India’s growing importance in international tanker trades

India’s growing importance in international tanker trades

Poten & Partners latest weekly report looks at India’s effect on the tanker trades. Noting how some analysts believe India’s development has characteristics that are similar to those of China 10-15 years ag, Poten reminded readers China’s oil demand experienced a compound annual growth rate of 7.75% between 2000 and 2005.

“If India were to start growing at those rates, this would provide a significant boost to both oil and shipping markets,” Poten noted.

India’s demand for oil products by grew 9% during 2015, which equates to a rise of 318,000 barrels per day, with gasoline being the most sought after with an annual rise of 16%.

Initial data for 2016 seems to indicate a continuation of India’s growth momentum. For 2016, Indian oil demand is forecast to grow by 300,000 b/d, while an additional 80,000 b/d will be added to the Strategic Petroleum Reserves. With domestic production reducing by 40,000 b/d, this will raise overall crude oil imports to above 4 mb/d. India is now the world’s third largest importer of crude oil after the United States and China.

In terms of ton-mile demand, Poten pointed out that India traditionally imported the majority of its crude oil from short-haul sources in the Middle East. However, recently it has began to change course, looking to diversify its sources of supply. For instance, tanker owners are very happy that India has increased its imports from countries in West Africa, Venezuela in Latin America, while also, small volumes from Mexico have all contributed to an increased ton-mile demand for crude tankers. Meanwhile, as recent developments have shown, post-nuclear sanctions in Iran will see India increasing crude imports from Iran, however, it’s still unknown which supplier will lose market share as a result.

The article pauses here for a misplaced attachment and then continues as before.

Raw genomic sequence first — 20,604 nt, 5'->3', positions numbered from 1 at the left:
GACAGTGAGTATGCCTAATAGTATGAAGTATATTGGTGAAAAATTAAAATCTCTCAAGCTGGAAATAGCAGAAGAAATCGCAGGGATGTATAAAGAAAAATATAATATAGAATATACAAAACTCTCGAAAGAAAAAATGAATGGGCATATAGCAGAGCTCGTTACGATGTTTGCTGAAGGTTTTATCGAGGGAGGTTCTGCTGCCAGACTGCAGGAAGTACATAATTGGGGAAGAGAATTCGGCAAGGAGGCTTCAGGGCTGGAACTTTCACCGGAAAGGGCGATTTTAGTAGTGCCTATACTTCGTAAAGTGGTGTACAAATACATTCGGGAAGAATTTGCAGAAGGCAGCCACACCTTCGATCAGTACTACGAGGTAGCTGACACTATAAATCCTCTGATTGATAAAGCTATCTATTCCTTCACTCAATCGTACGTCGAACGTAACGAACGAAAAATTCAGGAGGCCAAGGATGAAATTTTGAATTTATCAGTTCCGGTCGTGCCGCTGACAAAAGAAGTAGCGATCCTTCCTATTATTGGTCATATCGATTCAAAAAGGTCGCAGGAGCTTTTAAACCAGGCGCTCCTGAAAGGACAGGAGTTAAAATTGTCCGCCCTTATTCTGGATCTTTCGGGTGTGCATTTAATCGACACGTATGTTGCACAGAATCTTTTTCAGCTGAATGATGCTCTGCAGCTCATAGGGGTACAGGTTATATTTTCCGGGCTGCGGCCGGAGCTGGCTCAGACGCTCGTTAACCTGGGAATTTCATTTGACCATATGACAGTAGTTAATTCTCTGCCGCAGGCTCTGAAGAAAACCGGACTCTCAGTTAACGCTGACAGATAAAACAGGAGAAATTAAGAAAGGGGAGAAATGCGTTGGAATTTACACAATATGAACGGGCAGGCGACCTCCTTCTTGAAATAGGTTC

Product tanker owners however are unlikely to share in the fuel growth with India building up a network of refineries.

Sam Chambers

Starting out with the Informa Group in 2000 in Hong Kong, Sam Chambers became editor of Maritime Asia magazine as well as East Asia Editor for the world’s oldest newspaper, Lloyd’s List. In 2005 he pursued a freelance career and wrote for a variety of titles including taking on the role of Asia Editor at Seatrade magazine and China correspondent for Supply Chain Asia. His work has also appeared in The Economist, The New York Times, The Sunday Times and The International Herald Tribune.

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